In Partnership with The 74

KIPP Raíces founder talks about building the school into a National Blue Ribbon winner

Craig Clough | February 25, 2016



Amber Young Medina

Amber Young Medina

KIPP Raíces Academy School in East Los Angeles celebrated its National Blue Ribbon Schools award on Tuesday. After the ceremony, LA School Report caught up with the school’s founding principal, Amber Young Medina, who opened Raíces in 2008 and is now the managing director of KIPP LA Schools. This is an edited transcript of the conversation.

LA School Report: Tell me about your background, where you grew up and how you got into education.

Amber Young Medina: I was born and raised in Los Angeles and I went to college at Amherst in Massachusetts. I grew up in Agoura. I knew my parents had sacrificed a ton for my sister and me to go to private school, but I never knew why. And then when I went to Amherst I took a class where I had to teach in a local high school, and it was the first time I had actually been in a public school, I realized. I was infuriated by what I was seeing, that students of color were making up the mainstream classrooms and Caucasian students were making up the AP classes, and I was outraged. I called up my mom to talk about what I was seeing and experiencing, and she said, ‘Why do you think your father and I sacrificed so much?’ Because my mother is Mexican-American, and based on her educational experiences in Los Angeles, she wanted to pay to have a voice, so that no one would look at my sister and me and not believe anything less than what she was believing. And so I felt that parents absolutely need to believe in the schools in their community and not have to question whether or not the teachers and the staff believe in the families.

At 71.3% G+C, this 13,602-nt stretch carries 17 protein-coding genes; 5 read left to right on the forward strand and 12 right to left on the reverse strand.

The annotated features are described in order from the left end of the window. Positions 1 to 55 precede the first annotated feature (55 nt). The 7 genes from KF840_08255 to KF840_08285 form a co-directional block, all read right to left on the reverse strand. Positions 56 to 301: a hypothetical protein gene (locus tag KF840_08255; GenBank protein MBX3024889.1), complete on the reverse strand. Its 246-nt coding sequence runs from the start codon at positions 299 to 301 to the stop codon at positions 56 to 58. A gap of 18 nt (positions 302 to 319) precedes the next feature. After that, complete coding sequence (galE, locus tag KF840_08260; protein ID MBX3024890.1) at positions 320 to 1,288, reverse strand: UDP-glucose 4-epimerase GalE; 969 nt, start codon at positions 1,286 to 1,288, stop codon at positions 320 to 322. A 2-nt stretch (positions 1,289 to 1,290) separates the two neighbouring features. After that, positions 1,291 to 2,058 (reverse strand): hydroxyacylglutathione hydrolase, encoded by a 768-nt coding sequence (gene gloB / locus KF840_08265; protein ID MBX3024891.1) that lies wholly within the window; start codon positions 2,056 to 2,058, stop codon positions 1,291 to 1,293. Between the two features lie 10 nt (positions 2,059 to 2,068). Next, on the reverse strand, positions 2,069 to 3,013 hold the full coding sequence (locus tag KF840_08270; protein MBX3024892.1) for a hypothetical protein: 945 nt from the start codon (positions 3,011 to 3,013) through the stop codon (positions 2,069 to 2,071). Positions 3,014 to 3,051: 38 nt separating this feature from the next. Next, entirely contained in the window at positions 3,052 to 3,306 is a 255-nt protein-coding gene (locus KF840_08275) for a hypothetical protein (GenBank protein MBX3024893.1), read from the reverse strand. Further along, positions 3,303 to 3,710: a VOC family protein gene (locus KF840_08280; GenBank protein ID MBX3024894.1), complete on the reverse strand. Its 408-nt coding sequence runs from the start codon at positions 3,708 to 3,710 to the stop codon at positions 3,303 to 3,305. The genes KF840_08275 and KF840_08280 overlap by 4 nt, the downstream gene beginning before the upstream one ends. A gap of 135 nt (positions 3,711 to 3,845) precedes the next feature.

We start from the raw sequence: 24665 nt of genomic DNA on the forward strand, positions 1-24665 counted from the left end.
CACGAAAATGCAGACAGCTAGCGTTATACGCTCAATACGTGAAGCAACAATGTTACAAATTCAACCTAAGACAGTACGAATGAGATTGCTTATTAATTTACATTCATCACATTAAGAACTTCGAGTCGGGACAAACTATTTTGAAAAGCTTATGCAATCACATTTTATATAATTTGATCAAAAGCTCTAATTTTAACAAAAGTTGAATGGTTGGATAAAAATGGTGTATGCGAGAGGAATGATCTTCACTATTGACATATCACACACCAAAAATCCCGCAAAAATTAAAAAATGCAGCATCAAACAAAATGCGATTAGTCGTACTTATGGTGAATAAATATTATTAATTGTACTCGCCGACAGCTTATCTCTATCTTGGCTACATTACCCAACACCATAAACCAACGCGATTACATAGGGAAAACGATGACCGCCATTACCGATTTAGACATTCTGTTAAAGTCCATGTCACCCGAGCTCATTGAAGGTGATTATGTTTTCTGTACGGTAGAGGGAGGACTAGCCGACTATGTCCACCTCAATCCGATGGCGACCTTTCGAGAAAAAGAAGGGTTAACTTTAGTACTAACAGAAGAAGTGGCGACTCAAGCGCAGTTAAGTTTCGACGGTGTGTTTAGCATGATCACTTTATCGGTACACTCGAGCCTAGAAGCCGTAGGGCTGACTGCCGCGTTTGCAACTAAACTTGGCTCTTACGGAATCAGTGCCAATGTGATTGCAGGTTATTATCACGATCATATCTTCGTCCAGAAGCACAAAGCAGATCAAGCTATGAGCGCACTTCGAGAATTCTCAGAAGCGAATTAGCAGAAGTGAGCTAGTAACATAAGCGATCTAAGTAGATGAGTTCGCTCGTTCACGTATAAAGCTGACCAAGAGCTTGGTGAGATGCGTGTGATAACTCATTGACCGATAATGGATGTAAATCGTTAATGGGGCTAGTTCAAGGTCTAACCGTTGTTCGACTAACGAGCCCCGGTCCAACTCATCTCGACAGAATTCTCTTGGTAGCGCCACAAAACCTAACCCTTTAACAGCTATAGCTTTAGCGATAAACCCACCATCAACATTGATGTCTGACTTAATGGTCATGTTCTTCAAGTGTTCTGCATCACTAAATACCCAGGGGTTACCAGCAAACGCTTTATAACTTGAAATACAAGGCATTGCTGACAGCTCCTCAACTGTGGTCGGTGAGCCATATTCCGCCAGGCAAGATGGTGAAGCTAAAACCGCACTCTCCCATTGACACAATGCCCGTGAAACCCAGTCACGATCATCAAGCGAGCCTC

At that point I knew I was committed to education, I knew that’s exactly what I was going to be doing in my life, and so when I graduated from Amherst I did Teach For America at Compton Unified and I was part of a change of what was happening there. We had an incredibly dynamic principal that was leading a team and we were making incredible growth at the school and we became Compton’s first California Distinguished School. So I was part of that, and then my principal went on maternity leave, so at the age of 26 I stepped in as the interim principal.

LA School Report: Were you the youngest principal in Compton Unified?

Young Medina: I don’t know the exact statistics. It was meant to be three months and it turned into two years. And so it was an incredible experience. I absolutely loved my time in Compton. And then I found out there was an opportunity to found the first KIPP elementary school in California. And it is funny because when I had been at Compton my friend’s father had sent me a news article about KIPP and wrote a note on it that said, ‘You need to work for KIPP.’ But KIPP was only middle schools at the time.

LA School Report: There were no elementary schools in LA?

Young Medina: Yeah, no elementary schools, and when KIPP was founded there were only a few elementary schools. It was a very new part of KIPP and so when I found out about the opportunity, leaving Compton was a tough decision, but I knew it was the right thing. I really wanted to be a part of KIPP where it is all about the students first. So I applied for the Fisher Fellowship, was awarded the Fisher Fellowship and spent a year planning.